Tommy Tomlinson: CHAPEL HILL, N.C. — Dean Smith doesn’t watch the games anymore. The motion on the screen is too hard to follow. Now he thumbs through golf magazines and picture books. Most of the books are about North Carolina basketball. They seem to make him happy. He turns the pages past photo after photo of himself. Nobody knows if he knows who he is.
Music seems to make him happy, too. About a year and a half ago, a friend named Billy Barnes came over to the house to play guitar and sing a few songs. Barnes played old Baptist hymns and barbershop quartet tunes — Daisy Daisy, give me your answer true. Music he knew Dean liked. But nothing seemed to get through. Dean was getting restless. Barnes asked if he could play one more song.
After every basketball game, win or lose, the UNC band plays the alma mater and fight song. The Carolina people stand and sing. Barnes knew Dean had heard the song thousands of times. He started to play.
Dean jumped to his feet. He waved at his wife, Linnea, to stand with him. He put his hand over his heart and sang from memory:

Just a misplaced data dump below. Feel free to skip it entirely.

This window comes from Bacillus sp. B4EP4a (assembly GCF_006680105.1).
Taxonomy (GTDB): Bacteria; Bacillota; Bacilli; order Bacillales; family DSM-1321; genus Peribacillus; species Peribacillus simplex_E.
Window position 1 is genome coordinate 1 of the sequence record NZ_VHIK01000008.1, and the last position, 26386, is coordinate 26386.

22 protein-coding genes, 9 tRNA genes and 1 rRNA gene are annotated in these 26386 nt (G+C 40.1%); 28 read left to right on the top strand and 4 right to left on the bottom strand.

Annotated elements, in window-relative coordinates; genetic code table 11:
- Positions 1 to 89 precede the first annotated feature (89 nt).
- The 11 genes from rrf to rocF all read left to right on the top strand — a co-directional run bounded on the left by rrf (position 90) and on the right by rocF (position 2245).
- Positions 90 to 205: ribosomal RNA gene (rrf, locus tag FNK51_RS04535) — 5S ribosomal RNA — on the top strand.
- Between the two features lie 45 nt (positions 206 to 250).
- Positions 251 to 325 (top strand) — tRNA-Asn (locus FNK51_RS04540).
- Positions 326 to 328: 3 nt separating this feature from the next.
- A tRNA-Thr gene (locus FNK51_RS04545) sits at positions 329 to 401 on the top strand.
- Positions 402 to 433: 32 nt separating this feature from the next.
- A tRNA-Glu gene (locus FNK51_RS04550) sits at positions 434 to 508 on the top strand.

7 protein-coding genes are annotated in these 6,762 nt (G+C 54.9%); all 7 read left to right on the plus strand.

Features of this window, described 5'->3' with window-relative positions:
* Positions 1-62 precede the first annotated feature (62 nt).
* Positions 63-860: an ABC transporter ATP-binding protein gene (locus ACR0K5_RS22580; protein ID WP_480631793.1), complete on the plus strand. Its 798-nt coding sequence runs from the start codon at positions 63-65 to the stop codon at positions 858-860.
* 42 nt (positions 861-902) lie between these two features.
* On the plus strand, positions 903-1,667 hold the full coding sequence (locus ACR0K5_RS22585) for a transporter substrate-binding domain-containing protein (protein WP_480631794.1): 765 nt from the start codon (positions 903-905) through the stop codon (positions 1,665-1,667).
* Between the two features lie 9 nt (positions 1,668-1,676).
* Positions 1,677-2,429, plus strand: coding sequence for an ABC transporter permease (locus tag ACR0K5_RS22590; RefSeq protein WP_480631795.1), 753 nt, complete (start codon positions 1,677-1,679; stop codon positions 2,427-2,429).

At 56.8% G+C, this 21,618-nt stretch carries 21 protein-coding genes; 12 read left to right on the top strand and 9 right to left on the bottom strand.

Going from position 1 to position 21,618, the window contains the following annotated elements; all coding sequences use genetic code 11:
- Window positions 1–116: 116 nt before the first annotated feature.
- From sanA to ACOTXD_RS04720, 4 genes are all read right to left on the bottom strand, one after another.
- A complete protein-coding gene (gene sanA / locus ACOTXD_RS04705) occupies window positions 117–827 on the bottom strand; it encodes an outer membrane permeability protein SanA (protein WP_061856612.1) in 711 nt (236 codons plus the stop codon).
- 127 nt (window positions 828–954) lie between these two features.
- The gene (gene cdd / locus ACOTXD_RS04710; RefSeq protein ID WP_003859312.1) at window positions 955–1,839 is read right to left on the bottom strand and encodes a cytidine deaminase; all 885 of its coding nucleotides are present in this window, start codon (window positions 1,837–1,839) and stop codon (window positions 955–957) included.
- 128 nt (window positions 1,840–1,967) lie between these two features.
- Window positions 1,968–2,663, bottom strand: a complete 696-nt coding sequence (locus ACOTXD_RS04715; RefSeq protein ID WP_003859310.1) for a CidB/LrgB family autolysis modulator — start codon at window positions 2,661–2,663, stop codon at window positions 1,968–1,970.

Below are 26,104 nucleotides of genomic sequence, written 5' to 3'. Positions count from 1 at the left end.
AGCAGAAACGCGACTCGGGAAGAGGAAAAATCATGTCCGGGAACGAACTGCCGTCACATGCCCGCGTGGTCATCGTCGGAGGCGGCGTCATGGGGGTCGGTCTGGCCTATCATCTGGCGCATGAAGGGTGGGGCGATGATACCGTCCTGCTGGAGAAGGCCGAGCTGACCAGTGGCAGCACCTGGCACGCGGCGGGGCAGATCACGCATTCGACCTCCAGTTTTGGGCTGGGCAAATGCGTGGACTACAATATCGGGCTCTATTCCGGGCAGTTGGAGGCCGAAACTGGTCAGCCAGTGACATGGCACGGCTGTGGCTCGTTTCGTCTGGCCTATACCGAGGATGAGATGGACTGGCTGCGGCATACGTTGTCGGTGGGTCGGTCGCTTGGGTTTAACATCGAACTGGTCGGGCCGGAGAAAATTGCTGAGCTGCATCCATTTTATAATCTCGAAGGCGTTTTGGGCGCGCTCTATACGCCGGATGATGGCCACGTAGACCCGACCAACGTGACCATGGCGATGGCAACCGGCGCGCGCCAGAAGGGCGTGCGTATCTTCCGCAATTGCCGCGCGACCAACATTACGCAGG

Hark the sound of Tar Heel voices
Ringing clear and true.
Singing Carolina’s praises,
Hail to the brightest star of all
Clear its radiance shine
Carolina priceless gem,
Receive all praises thine.
I’m a Tar Heel born, I’m a Tar Heel bred, and when I die I’m a Tar Heel dead!
So it’s rah-rah Car’lina-lina, rah-rah Car’lina-lina, rah-rah Carolina, rah, rah, rah!
“It was just pure joy. That uninhibited joy in the music,” Linnea says. “It’s one of those moments that you know there’s more there, or momentarily there, than sometimes you’re aware of.”
This is what she hopes for now. A moment of joy. A moment of connection. A moment when Dean Smith is still there.